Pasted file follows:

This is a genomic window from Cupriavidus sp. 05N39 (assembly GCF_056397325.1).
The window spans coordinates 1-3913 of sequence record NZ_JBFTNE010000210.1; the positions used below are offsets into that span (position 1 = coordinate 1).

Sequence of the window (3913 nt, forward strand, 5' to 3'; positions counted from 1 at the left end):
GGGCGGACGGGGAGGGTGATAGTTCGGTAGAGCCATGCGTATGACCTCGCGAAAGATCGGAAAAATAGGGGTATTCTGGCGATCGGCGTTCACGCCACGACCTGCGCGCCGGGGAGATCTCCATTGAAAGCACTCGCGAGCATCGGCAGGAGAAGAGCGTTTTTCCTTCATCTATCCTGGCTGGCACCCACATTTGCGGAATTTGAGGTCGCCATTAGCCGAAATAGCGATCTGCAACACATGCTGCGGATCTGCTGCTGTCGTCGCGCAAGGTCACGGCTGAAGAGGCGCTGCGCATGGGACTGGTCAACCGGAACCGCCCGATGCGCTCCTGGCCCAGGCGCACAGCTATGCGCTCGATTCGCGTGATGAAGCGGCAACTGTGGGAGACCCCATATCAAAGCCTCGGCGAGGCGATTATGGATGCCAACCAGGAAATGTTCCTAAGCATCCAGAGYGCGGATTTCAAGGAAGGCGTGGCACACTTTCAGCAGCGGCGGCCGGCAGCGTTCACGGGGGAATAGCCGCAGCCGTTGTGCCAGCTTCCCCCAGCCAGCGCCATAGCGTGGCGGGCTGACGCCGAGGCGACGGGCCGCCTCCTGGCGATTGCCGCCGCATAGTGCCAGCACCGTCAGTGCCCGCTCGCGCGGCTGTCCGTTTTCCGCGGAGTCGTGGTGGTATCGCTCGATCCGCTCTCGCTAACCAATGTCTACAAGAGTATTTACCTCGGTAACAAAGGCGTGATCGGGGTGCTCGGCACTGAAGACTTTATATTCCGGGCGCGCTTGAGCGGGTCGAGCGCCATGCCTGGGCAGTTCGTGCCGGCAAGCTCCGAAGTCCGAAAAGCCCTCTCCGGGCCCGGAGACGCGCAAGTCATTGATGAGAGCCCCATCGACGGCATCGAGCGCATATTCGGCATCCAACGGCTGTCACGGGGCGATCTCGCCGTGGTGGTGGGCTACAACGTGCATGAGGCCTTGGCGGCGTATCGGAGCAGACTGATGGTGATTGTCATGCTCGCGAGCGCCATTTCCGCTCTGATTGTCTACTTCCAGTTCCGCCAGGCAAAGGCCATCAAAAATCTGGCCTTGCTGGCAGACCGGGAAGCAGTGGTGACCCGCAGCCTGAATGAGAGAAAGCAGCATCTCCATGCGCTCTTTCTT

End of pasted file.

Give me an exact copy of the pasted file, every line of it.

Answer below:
This is a genomic window from Cupriavidus sp. 05N39 (assembly GCF_056397325.1).
The window spans coordinates 1-3913 of sequence record NZ_JBFTNE010000210.1; the positions used below are offsets into that span (position 1 = coordinate 1).

Sequence of the window (3913 nt, forward strand, 5' to 3'; positions counted from 1 at the left end):
GGGCGGACGGGGAGGGTGATAGTTCGGTAGAGCCATGCGTATGACCTCGCGAAAGATCGGAAAAATAGGGGTATTCTGGCGATCGGCGTTCACGCCACGACCTGCGCGCCGGGGAGATCTCCATTGAAAGCACTCGCGAGCATCGGCAGGAGAAGAGCGTTTTTCCTTCATCTATCCTGGCTGGCACCCACATTTGCGGAATTTGAGGTCGCCATTAGCCGAAATAGCGATCTGCAACACATGCTGCGGATCTGCTGCTGTCGTCGCGCAAGGTCACGGCTGAAGAGGCGCTGCGCATGGGACTGGTCAACCGGAACCGCCCGATGCGCTCCTGGCCCAGGCGCACAGCTATGCGCTCGATTCGCGTGATGAAGCGGCAACTGTGGGAGACCCCATATCAAAGCCTCGGCGAGGCGATTATGGATGCCAACCAGGAAATGTTCCTAAGCATCCAGAGYGCGGATTTCAAGGAAGGCGTGGCACACTTTCAGCAGCGGCGGCCGGCAGCGTTCACGGGGGAATAGCCGCAGCCGTTGTGCCAGCTTCCCCCAGCCAGCGCCATAGCGTGGCGGGCTGACGCCGAGGCGACGGGCCGCCTCCTGGCGATTGCCGCCGCATAGTGCCAGCACCGTCAGTGCCCGCTCGCGCGGCTGTCCGTTTTCCGCGGAGTCGTGGTGGTATCGCTCGATCCGCTCTCGCTAACCAATGTCTACAAGAGTATTTACCTCGGTAACAAAGGCGTGATCGGGGTGCTCGGCACTGAAGACTTTATATTCCGGGCGCGCTTGAGCGGGTCGAGCGCCATGCCTGGGCAGTTCGTGCCGGCAAGCTCCGAAGTCCGAAAAGCCCTCTCCGGGCCCGGAGACGCGCAAGTCATTGATGAGAGCCCCATCGACGGCATCGAGCGCATATTCGGCATCCAACGGCTGTCACGGGGCGATCTCGCCGTGGTGGTGGGCTACAACGTGCATGAGGCCTTGGCGGCGTATCGGAGCAGACTGATGGTGATTGTCATGCTCGCGAGCGCCATTTCCGCTCTGATTGTCTACTTCCAGTTCCGCCAGGCAAAGGCCATCAAAAATCTGGCCTTGCTGGCAGACCGGGAAGCAGTGGTGACCCGCAGCCTGAATGAGAGAAAGCAGCATCTCCATGCGCTCTTTCTT